by Dr. Kathryn Nankervis, The Equine Therapy Centre, Hartpury College, Glos. GL19 3BE
Back in September, myself and Carolyne Tranquille from the Animal Health Trust were asked to speak at an ‘Aquatrainer’ meeting at the Academy Bartels in Eindhoven, Holland. The Animal Health Trust have conducted a survey on the use of water treadmills around the world, the results of which ought to be released next year. We watched a horse on their ‘Aquatrainer’, and then I presented some of Hartpury’s research, which we have used to inform the way we work all of our horses, including Valegro.
Water is more viscous than air, you cannot move as fast through water as you can through air. Both horses and humans move slower through Water Treadmills water than they do through air – even Mo Farah. He uses a water treadmill when he has ‘niggles’ or when he is clocking up really high mileages. We found a comfortable speed to walk on a water treadmill is half to 60% of that overland, resulting in a heart rate similar to walking overland. Water treadmill exercise is therefore not nearly as hard work as swimming which gets the heart rate up to 170 beats per minute or more.
Dressage horses tend to suffer from repetitive strain injuries, so variety in their work is sensible if you want to avoid injury. Limiting the number of ‘skill training’ days and alternating with other, complementary types of exercise may decrease injury risk. Your horse doesn’t need to be fit to use a water treadmill, but is the movement in a water treadmill good for dressage?
As water depth increases, horses take fewer but longer strides and they do this because of drag. Drag means you can’t swing the limb quickly, but as water depth increases, buoyancy is also increased, making it easier to move the limb upwards (towards the water surface), leading to a slow rhythm and a ‘higher’ action. The consequence of this is more flexion of the lower limb joints, the fetlocks, knees and hocks.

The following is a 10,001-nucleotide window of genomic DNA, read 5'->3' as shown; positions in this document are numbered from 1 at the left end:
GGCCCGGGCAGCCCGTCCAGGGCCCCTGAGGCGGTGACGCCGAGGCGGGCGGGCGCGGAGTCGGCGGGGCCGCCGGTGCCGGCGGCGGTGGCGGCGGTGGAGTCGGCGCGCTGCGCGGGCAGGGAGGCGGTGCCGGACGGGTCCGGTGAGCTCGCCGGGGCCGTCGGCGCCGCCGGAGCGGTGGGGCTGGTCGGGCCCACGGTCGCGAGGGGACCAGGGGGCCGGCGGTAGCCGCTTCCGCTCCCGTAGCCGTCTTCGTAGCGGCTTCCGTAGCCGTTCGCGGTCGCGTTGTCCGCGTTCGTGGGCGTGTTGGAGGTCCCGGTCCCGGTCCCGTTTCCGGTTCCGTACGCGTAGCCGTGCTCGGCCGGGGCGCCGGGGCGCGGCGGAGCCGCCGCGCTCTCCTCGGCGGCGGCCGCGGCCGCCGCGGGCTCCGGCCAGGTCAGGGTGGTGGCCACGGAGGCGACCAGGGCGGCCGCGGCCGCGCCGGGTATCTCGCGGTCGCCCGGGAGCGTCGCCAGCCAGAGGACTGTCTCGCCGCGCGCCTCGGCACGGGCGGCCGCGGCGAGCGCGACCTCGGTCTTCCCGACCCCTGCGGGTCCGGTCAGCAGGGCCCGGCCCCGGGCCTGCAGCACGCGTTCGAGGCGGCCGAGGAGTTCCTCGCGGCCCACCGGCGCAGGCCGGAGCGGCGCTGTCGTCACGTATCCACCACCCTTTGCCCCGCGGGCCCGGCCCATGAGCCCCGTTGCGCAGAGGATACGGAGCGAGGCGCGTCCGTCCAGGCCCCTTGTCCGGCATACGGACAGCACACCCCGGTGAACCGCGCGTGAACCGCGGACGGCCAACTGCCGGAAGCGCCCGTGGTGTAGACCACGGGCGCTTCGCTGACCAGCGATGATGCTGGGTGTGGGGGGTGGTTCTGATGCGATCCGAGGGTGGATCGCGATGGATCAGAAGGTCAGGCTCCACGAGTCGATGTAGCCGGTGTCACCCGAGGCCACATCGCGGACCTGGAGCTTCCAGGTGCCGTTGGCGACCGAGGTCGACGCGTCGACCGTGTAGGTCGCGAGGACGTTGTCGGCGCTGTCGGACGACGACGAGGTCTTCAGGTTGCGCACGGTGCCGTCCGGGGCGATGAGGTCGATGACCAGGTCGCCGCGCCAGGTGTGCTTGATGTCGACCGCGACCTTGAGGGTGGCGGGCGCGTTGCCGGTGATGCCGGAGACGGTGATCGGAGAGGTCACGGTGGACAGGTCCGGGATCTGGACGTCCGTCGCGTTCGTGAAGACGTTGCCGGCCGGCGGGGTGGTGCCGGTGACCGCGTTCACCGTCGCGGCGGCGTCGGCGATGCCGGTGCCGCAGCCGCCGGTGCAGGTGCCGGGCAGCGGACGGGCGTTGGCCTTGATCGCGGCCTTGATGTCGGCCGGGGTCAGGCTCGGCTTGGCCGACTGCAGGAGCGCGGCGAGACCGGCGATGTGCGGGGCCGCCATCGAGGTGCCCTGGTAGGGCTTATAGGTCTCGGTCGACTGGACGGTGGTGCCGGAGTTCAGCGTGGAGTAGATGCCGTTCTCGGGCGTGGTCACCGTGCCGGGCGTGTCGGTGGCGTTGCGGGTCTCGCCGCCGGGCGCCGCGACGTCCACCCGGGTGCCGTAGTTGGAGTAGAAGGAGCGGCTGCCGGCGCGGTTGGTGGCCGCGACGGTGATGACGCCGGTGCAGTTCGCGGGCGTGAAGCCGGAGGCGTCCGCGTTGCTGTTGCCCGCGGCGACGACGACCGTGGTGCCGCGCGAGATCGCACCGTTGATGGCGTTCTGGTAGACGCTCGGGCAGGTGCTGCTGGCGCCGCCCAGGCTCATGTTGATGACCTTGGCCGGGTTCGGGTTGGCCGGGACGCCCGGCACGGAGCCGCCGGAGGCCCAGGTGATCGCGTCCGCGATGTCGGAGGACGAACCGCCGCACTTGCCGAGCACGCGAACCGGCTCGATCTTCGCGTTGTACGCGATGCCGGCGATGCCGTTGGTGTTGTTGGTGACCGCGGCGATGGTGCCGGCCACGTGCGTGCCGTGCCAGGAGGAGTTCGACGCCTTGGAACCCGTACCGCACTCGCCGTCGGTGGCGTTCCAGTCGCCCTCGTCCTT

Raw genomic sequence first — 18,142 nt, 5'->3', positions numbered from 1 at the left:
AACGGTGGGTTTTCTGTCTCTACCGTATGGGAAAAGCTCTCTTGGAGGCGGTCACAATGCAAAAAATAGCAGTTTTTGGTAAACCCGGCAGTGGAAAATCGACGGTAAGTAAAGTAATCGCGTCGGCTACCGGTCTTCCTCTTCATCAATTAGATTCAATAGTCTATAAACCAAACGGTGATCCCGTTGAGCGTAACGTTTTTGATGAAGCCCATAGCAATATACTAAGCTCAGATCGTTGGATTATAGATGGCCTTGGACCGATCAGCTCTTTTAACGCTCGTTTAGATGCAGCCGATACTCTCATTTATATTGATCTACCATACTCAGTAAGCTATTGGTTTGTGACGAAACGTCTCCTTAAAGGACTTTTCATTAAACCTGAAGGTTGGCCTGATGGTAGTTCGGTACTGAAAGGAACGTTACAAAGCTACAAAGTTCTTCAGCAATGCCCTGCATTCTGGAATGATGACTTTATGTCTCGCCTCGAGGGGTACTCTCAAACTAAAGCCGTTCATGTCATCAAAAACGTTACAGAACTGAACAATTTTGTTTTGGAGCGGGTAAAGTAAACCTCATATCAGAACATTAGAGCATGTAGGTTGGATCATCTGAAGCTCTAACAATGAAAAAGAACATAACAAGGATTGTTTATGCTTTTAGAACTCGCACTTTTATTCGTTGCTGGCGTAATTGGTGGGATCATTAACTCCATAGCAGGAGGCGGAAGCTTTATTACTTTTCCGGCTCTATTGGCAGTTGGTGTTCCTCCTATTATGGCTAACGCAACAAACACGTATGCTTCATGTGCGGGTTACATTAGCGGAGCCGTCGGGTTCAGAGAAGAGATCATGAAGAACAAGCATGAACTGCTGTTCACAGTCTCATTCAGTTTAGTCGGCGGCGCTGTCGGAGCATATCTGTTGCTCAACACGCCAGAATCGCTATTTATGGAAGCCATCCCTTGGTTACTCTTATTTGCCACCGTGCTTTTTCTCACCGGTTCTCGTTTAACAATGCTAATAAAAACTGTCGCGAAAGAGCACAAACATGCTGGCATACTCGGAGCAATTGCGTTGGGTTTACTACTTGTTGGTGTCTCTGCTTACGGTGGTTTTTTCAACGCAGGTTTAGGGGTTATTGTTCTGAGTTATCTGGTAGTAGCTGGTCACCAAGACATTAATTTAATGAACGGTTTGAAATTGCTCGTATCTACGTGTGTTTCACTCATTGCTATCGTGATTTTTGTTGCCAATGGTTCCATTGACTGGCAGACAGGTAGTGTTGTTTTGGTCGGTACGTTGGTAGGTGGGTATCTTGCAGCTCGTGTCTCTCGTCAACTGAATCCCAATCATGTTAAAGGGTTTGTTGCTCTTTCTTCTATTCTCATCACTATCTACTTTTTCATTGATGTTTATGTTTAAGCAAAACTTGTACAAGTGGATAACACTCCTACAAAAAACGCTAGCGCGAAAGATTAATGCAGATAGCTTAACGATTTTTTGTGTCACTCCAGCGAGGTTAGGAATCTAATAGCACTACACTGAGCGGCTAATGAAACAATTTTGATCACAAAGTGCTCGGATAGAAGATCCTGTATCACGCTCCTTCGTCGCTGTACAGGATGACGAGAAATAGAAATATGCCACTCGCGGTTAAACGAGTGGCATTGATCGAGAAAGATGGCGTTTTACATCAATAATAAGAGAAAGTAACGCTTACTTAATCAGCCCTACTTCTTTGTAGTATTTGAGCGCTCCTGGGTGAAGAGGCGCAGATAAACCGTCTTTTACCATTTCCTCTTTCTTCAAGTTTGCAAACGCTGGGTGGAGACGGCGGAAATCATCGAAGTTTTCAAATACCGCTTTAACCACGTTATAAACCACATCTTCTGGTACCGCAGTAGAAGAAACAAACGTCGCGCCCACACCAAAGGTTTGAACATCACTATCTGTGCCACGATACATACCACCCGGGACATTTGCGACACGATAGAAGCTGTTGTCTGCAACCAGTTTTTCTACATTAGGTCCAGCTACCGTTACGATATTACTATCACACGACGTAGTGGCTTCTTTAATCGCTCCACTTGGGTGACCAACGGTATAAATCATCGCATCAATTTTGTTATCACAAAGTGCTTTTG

If the hocks are flexed more – does this mean the back moves more also? We used back markers and tracking cameras to measure the ranges of movement in various regions of the back in horses walking on our water treadmill in different depths. We found that the range of movement of the back increases as water depth increases. In high water the lumbar spine (region behind the saddle) becomes more flexed (rounder). So there is lots to like about water treadmill exercise for the dressage horse. We can reproduce some of the gait characteristics we require in a dressage horse, but all with reduced weight bearing which may just reduce the risk of some of repetitive strain injuries when used as part of a cross training programme. We were pleased to learn that our Dutch colleagues use the water treadmill in a very similar way to ourselves, largely ‘low’ and ‘slow’. Carolyne and I very much enjoyed the Dutch hospitality and we’re looking forward to a reciprocal visit from their vets and physios in December.